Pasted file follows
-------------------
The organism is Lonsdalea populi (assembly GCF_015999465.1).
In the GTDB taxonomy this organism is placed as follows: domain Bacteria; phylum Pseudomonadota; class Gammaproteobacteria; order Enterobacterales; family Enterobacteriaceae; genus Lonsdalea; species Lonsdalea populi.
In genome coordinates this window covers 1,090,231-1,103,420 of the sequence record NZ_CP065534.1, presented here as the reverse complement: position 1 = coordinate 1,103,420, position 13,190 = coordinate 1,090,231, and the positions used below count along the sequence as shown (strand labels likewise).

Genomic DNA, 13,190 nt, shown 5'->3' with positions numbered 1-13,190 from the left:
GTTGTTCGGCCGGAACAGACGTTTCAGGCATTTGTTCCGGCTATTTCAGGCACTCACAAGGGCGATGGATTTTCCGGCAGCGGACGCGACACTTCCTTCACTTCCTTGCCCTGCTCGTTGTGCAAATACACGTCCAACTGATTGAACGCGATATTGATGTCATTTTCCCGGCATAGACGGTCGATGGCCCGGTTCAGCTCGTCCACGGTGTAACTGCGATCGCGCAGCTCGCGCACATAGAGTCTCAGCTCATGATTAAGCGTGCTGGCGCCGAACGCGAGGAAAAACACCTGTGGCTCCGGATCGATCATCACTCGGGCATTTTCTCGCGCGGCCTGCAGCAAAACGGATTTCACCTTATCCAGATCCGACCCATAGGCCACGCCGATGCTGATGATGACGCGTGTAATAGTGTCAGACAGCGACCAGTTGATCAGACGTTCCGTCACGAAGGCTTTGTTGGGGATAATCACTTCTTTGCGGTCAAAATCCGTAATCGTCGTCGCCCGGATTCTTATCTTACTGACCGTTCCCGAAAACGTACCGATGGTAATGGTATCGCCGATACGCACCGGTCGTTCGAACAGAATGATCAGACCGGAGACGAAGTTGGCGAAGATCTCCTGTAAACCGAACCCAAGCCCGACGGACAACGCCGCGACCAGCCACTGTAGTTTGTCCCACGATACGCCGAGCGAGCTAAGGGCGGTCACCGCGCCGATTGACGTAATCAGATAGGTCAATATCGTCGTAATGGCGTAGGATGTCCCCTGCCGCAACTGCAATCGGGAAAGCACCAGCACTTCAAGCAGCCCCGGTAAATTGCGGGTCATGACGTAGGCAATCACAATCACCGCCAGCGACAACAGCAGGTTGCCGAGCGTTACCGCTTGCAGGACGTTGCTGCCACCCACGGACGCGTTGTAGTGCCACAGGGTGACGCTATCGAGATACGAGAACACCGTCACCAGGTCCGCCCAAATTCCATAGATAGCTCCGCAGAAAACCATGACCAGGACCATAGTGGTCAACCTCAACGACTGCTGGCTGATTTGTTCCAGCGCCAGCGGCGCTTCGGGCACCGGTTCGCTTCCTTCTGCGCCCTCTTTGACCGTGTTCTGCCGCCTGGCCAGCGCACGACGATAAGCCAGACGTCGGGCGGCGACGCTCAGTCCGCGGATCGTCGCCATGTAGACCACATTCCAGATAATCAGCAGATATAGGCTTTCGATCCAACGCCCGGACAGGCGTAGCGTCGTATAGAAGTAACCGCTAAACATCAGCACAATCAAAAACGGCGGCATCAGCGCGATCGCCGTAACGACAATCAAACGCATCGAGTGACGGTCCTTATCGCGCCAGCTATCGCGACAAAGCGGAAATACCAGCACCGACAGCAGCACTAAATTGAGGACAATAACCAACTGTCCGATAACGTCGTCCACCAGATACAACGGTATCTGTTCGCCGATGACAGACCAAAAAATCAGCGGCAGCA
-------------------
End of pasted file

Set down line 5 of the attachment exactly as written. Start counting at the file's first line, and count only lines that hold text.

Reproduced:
GTTGTTCGGCCGGAACAGACGTTTCAGGCATTTGTTCCGGCTATTTCAGGCACTCACAAGGGCGATGGATTTTCCGGCAGCGGACGCGACACTTCCTTCACTTCCTTGCCCTGCTCGTTGTGCAAATACACGTCCAACTGATTGAACGCGATATTGATGTCATTTTCCCGGCATAGACGGTCGATGGCCCGGTTCAGCTCGTCCACGGTGTAACTGCGATCGCGCAGCTCGCGCACATAGAGTCTCAGCTCATGATTAAGCGTGCTGGCGCCGAACGCGAGGAAAAACACCTGTGGCTCCGGATCGATCATCACTCGGGCATTTTCTCGCGCGGCCTGCAGCAAAACGGATTTCACCTTATCCAGATCCGACCCATAGGCCACGCCGATGCTGATGATGACGCGTGTAATAGTGTCAGACAGCGACCAGTTGATCAGACGTTCCGTCACGAAGGCTTTGTTGGGGATAATCACTTCTTTGCGGTCAAAATCCGTAATCGTCGTCGCCCGGATTCTTATCTTACTGACCGTTCCCGAAAACGTACCGATGGTAATGGTATCGCCGATACGCACCGGTCGTTCGAACAGAATGATCAGACCGGAGACGAAGTTGGCGAAGATCTCCTGTAAACCGAACCCAAGCCCGACGGACAACGCCGCGACCAGCCACTGTAGTTTGTCCCACGATACGCCGAGCGAGCTAAGGGCGGTCACCGCGCCGATTGACGTAATCAGATAGGTCAATATCGTCGTAATGGCGTAGGATGTCCCCTGCCGCAACTGCAATCGGGAAAGCACCAGCACTTCAAGCAGCCCCGGTAAATTGCGGGTCATGACGTAGGCAATCACAATCACCGCCAGCGACAACAGCAGGTTGCCGAGCGTTACCGCTTGCAGGACGTTGCTGCCACCCACGGACGCGTTGTAGTGCCACAGGGTGACGCTATCGAGATACGAGAACACCGTCACCAGGTCCGCCCAAATTCCATAGATAGCTCCGCAGAAAACCATGACCAGGACCATAGTGGTCAACCTCAACGACTGCTGGCTGATTTGTTCCAGCGCCAGCGGCGCTTCGGGCACCGGTTCGCTTCCTTCTGCGCCCTCTTTGACCGTGTTCTGCCGCCTGGCCAGCGCACGACGATAAGCCAGACGTCGGGCGGCGACGCTCAGTCCGCGGATCGTCGCCATGTAGACCACATTCCAGATAATCAGCAGATATAGGCTTTCGATCCAACGCCCGGACAGGCGTAGCGTCGTATAGAAGTAACCGCTAAACATCAGCACAATCAAAAACGGCGGCATCAGCGCGATCGCCGTAACGACAATCAAACGCATCGAGTGACGGTCCTTATCGCGCCAGCTATCGCGACAAAGCGGAAATACCAGCACCGACAGCAGCACTAAATTGAGGACAATAACCAACTGTCCGATAACGTCGTCCACCAGATACAACGGTATCTGTTCGCCGATGACAGACCAAAAAATCAGCGGCAGCA